Latest News

Lockheed Martin Explores Extreme-Range Cruise Missile

By | September 11, 2006

      ORLANDO, Fla.–Lockheed Martin [LMT] is designing a very long-range cruise missile that can reach deep into enemy territory with a large warhead to destroy hardened underground facilities and cave and bunker complexes, according to company officials.

      Known as the Cruise Missile Extended Range (XR), the company-funded concept entails a stealthy, 5,000 pound-class weapon that can fly out to 1,000 nautical miles to deliver a lethal payload up to 2,000 pounds precisely on target, said Ed Whalen, director of Strike Weapons Business Development for Lockheed Martin Missiles and Fire Control.

      “Cruise Missile Extended Range is something we are looking at internally based on what the warfighter has told us,” Whalen told sister publication Defense Daily recently during an interview at the company’s facility here. “If you look at the problem out there, the adversary is putting their targets deeper range-wise and deeper penetration- wise.”

      Accordingly, the company has been refining the design of a GPS-guidance-aided cruise missile that could be launched by aircraft that are safely beyond the kill zones of sophisticated air defenses, or fired from ships outside of the reach of anti-access threats, yet still have the range to hit difficult-to-access sites and strike them with a powerful punch. Such targets include production or storage facilities for weapons of mass destruction, command-and-control centers, air defense nodes, and ballistic missile sites, he said.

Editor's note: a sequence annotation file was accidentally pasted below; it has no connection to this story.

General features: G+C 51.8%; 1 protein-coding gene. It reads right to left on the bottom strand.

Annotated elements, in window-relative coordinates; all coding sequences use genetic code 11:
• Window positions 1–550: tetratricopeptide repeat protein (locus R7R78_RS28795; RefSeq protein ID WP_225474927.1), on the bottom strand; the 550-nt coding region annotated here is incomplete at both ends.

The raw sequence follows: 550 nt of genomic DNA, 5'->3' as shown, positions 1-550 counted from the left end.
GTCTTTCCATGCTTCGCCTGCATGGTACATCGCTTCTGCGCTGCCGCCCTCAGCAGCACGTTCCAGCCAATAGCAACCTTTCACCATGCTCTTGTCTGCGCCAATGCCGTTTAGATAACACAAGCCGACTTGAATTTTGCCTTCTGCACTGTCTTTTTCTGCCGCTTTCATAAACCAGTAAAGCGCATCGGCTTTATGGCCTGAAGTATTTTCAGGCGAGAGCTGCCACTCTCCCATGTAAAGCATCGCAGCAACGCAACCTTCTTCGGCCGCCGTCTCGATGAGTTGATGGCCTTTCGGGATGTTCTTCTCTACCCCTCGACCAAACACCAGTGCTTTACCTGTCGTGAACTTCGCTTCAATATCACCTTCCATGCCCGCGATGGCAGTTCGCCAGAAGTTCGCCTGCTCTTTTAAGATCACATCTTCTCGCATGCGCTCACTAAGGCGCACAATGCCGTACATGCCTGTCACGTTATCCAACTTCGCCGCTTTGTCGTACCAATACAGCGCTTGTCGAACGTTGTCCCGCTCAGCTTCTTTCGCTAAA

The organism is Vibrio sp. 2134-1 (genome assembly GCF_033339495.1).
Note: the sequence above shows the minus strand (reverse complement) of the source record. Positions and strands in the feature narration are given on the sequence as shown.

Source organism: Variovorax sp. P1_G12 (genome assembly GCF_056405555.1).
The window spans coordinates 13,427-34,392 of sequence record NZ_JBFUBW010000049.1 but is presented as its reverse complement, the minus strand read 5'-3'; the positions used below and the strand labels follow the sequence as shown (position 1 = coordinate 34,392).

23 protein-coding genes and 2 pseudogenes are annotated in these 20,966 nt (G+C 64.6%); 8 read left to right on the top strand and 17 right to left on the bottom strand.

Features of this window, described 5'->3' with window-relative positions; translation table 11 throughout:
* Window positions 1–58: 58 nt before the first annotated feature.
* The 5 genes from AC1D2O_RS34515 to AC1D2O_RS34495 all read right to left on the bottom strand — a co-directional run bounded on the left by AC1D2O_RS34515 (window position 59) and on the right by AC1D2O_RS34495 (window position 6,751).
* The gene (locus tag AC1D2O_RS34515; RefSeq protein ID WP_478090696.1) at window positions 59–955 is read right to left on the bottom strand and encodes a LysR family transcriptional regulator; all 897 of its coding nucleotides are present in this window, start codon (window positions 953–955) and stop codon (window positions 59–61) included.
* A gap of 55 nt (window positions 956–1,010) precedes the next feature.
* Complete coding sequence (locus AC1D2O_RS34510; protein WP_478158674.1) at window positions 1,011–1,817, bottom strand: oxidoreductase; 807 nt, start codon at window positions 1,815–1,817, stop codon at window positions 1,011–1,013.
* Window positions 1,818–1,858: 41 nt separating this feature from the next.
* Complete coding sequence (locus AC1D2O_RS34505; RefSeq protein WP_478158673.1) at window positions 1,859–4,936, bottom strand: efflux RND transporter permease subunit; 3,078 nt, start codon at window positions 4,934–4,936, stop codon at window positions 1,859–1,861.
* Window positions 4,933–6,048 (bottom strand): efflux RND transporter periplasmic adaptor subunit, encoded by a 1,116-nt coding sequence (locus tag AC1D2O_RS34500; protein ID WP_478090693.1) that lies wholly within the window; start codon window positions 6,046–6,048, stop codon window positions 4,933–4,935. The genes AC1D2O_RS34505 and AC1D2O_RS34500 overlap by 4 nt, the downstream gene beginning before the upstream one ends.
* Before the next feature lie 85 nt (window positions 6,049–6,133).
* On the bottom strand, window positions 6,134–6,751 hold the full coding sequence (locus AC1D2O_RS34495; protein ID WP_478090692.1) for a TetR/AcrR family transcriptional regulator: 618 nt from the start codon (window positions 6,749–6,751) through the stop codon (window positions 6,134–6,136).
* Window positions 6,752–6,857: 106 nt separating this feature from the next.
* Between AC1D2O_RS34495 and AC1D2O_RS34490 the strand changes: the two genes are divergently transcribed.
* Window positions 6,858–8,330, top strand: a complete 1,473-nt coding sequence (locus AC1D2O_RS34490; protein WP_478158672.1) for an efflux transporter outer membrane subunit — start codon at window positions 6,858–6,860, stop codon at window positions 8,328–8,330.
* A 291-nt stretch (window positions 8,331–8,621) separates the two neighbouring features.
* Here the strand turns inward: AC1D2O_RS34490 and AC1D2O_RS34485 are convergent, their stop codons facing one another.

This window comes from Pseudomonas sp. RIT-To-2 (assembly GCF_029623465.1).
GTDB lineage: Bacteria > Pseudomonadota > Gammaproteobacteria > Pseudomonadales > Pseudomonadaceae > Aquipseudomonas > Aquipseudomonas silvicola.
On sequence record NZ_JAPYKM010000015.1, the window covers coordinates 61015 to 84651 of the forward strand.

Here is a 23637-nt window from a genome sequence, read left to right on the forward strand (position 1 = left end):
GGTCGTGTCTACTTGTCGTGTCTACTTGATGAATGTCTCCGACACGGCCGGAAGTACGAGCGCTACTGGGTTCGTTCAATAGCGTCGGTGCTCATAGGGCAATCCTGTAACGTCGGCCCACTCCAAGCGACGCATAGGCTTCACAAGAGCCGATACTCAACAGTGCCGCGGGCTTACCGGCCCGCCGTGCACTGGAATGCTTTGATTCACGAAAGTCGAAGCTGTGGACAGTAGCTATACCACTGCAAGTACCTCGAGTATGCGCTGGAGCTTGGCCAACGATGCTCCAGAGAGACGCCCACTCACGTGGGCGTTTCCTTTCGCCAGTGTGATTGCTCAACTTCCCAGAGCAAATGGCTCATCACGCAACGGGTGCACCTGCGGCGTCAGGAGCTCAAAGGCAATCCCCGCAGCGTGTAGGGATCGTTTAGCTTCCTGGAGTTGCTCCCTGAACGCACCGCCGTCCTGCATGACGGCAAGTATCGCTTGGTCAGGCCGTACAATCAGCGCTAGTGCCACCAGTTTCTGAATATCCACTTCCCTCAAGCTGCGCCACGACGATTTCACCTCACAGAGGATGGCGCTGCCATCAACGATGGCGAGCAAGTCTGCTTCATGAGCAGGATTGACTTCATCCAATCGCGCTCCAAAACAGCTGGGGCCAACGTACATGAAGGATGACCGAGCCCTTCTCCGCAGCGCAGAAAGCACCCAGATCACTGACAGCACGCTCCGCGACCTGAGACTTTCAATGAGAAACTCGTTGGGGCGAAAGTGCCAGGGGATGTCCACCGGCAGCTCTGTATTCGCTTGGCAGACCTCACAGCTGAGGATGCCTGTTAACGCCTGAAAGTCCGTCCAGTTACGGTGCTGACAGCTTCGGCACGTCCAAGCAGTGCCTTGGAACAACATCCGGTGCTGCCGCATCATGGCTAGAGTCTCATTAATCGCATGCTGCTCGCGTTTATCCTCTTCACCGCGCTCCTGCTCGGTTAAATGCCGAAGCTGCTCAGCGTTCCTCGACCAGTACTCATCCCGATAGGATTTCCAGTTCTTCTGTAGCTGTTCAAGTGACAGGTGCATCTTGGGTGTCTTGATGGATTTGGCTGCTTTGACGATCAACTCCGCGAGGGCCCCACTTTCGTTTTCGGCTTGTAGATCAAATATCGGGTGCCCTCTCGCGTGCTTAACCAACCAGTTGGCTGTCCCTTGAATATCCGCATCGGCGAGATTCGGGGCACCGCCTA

The missile could also be used to strike time-critical moving objects, he said.

      “We have cruise missiles that go 1,000 miles,” said Whalen of existing weapons in the U.S. inventory. “But we want something more in the 5,000 pound-class that can go that range and carry a lot more payload than what is out there right now in the legacy systems.”

      For example, the Navy’s Tomahawk Block III and Block IV cruise missiles, which are built by Raytheon [RTN], have a range up to 1,000 nautical miles, thus equal to the XR concept, but carry payloads up to 1,000 pounds, or about half of the XR’s capacity, according to Raytheon’s Tomahawk fact sheet.

      Further, while the Air Force’s Boeing [BA]-built AGM-86 Conventional Air Launched Cruise Missile (CALCM) can carry a comparable payload in terms of weight, the missile’s range is, at 600 nautical miles, comparatively less than that of the XR, according to the Air Force’s CALCM fact sheet. Additionally, CALCM is not considered as survivable as newer, stealthy strike weapons such as Lockheed Martin’s AGM-158 Joint Air-to-Surface Standoff Missile (JASSM), which is now in service with the Air Force.

      JASSM, which the Royal Australian Air Force is also purchasing, has a range of 250 nautical miles and carries a 1,000 pound-class warhead. An extended-range variant in development for the U.S. Air Force called JASSM ER can fly more than 500 nautical miles.

      “A regular, baseline JASSM is a truck [for delivering a warhead],” said Whalen. Cruise Missile XR, he said, “is a Mack truck, a lot bigger truck.”